I’ll have you filling out any other five-year-old’s clothes.”

“My hands —— they’re all gone,” remarked the child, holding out his arms. The blue sleeves did, indeed, cover them to the finger-tips. Laughing, Burns rolled the cloth back, making an awkward bunch at the wrist, but allowing the small hands freedom.

“When Mrs. Lessing trains her eye on you she’ll want to make time getting to the shops,” Burns observed, struggling with the scarlet scarf and finally tying it like a four-in-hand. “But you’re clean, Bob, and hungry, I hope. Now I want a great big hug to pay me for dressing you.”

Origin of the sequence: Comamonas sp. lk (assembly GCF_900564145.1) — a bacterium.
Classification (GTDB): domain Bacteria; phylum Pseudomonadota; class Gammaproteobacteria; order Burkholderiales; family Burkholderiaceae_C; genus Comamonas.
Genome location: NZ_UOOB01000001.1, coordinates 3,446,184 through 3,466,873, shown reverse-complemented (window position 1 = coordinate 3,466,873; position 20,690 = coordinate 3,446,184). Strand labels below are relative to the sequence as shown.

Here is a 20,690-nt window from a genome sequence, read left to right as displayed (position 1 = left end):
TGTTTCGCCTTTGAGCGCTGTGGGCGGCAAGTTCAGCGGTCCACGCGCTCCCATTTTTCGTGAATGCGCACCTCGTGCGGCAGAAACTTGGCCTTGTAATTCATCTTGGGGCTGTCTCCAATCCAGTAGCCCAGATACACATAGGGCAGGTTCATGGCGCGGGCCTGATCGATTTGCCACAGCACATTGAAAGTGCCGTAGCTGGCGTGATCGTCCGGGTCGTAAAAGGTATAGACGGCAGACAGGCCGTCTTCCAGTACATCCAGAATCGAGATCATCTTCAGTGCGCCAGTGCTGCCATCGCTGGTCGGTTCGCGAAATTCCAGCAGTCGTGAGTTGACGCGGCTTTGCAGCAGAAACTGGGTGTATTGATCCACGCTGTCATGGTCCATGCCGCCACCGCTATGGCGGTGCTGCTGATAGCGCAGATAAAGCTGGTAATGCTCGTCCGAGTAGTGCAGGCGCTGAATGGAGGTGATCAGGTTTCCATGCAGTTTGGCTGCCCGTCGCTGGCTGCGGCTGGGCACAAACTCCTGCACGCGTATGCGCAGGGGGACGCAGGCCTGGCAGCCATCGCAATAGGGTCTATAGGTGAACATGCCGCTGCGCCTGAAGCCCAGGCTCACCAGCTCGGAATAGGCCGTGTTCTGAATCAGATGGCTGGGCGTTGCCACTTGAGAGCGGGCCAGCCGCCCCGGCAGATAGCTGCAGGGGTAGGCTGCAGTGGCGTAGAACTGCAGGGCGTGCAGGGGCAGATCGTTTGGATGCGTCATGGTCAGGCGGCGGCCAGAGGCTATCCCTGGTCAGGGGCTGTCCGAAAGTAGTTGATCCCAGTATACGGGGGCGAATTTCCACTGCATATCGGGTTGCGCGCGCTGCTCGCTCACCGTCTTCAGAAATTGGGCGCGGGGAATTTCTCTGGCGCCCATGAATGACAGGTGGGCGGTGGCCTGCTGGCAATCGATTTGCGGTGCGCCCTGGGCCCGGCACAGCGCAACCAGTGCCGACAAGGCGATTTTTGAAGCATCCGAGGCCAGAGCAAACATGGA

He held out his arms, and his new charge sprang into them, pressing arms like sticks around the strong neck of the man who seemed to him al- ready the best friend he had in the world —-— as he was.

At eleven o’clock, a round of calls made, the Green Imp came for Bob and Mrs. Lessing. They met him, hand in hand, the little figure in its voluminous misfit clothes looking quaint enough beside the perfect outlines of his com-

panion’s attire. But both faces were very happy.